'Following the Holy Fathers':  Fr Theodoros Zisis' escape from the Babylonian Captivity of Ecumenism

"Formerly I was a disciple of the ecumenists, but I have become a disciple and follower of the Holy Fathers.  And I glory in this fact!"
- Fr Theodoros Zisis.

1. Introduction.

Recently a number of texts written by the well-known, and now retired, Professor of Patristics, Protopresbyter Theodoros Zisis, have 're-emerged', reaching the English-speaking Orthodox faithful via the internet.[1]  Originally published in the 1970's, these texts, particularly one entitled 'The Ecumenical Patriarchate and Archimandrite Justin Popovich', speak glowingly of the Ecumenical Patriarchate and of Patriarch Athenagoras,[2] and are critical of the recently recognized Serbian saint, Justin Popovich.[3]  One might wonder, what renders the 'rediscovery' of these old texts particularly newsworthy?  It would seem to be the fact that Fr Theodoros is now, some roughly thirty years later, a leading light in the Orthodox world, calling on the Orthodox faithful - hierarchs, clergy and laity alike - to uphold the Tradition of Church as expressed in the writings of the Holy Fathers and the sacred canons, in the face of the pan-heresy of ecumenism.  He is, in other words calling on us to follow in the footsteps of Saint Justin Popovich, thus checking the uncanonical, ecumenist practices of the Ecumenical Patriarchate.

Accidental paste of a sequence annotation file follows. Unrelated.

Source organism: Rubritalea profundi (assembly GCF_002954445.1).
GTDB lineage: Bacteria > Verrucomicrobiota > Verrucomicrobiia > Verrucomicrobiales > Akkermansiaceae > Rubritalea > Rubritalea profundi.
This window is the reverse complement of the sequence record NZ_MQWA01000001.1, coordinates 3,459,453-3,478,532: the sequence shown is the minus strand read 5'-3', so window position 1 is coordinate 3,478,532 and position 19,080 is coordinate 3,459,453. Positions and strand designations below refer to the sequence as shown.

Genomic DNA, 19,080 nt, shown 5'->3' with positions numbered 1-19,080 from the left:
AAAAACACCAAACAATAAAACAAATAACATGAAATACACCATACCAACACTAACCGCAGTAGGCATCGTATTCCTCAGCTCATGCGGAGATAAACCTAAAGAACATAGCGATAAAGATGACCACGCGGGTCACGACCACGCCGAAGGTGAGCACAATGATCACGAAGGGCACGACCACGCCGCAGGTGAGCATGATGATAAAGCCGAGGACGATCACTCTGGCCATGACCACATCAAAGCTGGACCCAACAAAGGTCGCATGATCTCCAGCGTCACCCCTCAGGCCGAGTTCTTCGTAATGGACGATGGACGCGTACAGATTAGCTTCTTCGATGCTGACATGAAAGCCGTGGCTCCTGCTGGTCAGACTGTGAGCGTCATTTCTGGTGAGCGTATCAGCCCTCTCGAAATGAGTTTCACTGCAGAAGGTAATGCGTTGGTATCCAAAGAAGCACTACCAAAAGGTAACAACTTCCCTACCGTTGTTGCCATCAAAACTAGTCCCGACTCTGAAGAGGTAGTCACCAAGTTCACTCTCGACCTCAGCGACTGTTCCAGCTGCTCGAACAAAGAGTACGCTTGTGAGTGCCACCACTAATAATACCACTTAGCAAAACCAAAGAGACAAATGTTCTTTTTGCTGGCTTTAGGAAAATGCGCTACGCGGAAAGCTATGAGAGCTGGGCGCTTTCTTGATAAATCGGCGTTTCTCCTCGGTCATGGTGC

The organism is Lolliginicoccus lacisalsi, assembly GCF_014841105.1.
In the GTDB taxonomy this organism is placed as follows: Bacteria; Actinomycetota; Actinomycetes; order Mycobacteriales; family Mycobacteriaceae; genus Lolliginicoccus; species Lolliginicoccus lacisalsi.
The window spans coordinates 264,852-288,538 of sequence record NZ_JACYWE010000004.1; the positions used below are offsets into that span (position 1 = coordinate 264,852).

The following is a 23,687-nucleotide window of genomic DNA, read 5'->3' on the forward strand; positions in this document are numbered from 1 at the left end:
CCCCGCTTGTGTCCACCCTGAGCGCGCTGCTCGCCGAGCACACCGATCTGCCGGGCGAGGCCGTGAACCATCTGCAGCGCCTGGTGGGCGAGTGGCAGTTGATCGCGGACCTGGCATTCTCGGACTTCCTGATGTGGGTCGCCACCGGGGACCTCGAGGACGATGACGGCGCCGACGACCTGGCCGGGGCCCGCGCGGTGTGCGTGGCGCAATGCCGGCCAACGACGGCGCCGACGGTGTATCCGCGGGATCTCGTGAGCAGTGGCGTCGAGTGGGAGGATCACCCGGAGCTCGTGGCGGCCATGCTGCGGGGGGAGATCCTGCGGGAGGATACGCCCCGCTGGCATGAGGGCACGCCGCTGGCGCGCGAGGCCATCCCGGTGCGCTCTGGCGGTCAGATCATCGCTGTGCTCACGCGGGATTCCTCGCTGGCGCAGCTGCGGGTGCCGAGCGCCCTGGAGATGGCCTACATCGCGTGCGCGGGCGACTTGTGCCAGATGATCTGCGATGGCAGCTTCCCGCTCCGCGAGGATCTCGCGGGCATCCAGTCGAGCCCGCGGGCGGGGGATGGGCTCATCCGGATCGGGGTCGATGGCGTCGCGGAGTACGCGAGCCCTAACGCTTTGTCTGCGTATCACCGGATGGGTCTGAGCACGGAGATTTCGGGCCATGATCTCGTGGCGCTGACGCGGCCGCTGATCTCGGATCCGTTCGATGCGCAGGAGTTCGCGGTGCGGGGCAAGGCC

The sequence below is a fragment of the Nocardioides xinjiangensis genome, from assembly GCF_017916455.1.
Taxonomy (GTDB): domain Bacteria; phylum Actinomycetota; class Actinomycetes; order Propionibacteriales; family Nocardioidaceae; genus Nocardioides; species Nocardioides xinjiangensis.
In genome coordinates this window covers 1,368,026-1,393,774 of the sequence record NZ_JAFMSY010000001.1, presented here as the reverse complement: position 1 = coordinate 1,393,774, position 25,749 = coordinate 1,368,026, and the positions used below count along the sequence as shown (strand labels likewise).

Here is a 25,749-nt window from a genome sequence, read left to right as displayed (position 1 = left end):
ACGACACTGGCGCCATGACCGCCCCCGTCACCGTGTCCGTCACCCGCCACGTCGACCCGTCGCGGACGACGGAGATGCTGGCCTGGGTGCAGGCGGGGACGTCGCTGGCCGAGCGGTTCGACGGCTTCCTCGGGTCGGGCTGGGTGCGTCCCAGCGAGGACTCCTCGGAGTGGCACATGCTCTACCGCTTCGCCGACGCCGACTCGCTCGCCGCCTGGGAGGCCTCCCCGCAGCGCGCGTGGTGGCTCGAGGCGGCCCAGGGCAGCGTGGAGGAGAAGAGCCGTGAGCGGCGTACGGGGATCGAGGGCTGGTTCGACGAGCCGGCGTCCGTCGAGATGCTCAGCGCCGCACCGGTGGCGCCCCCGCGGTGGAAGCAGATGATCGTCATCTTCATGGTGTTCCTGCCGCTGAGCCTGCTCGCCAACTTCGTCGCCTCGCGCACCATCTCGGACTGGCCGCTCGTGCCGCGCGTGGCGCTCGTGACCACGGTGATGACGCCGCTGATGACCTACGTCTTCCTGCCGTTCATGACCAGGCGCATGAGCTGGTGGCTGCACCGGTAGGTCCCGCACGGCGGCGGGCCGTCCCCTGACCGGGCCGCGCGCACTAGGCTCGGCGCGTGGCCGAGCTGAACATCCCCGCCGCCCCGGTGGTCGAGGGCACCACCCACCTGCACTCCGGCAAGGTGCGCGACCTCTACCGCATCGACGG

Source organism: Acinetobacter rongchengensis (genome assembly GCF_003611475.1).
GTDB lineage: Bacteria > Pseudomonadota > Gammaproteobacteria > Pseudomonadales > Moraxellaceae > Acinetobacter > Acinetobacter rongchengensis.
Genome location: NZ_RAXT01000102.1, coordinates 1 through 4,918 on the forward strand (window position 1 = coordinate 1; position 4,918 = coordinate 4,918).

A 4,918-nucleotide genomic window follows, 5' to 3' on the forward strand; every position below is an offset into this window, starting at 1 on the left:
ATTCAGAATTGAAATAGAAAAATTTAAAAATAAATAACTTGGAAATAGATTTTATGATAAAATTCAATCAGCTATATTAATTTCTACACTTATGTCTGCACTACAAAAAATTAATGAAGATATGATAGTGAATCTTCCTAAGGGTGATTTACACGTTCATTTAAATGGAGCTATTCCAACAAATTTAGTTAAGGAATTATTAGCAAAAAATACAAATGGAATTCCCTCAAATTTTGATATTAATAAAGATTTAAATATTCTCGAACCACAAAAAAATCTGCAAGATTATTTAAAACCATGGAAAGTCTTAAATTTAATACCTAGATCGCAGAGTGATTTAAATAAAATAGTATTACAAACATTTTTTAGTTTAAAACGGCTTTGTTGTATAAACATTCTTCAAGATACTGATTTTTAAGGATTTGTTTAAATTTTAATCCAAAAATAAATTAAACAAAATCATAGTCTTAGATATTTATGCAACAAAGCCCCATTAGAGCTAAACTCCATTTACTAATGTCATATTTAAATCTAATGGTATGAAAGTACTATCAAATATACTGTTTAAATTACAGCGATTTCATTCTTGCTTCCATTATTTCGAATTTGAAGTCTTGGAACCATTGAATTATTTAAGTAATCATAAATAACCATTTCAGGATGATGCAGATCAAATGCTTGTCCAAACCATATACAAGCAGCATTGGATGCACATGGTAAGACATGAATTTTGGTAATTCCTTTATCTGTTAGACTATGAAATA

A number of possible motivations emerge when considering why these now-thirty year old texts are being circulated, then.  Might this be an attempt to discredit Fr Theodoros' witness to the contemporary Church; to create the impression that he is somehow inconsistent?  Could it be an attempt to disappoint those who have seen in him the light of Christ, the light of Truth, by showcasing their leader as a former ecumenist?  One need look no further than two great Orthodox confessors, Saint Mark of Ephesus and Gennadios II Scholarios - both much loved by Fr Theodoros himself - to discover that these precise tactics have been used throughout history against those who have dared oppose false unions.[4]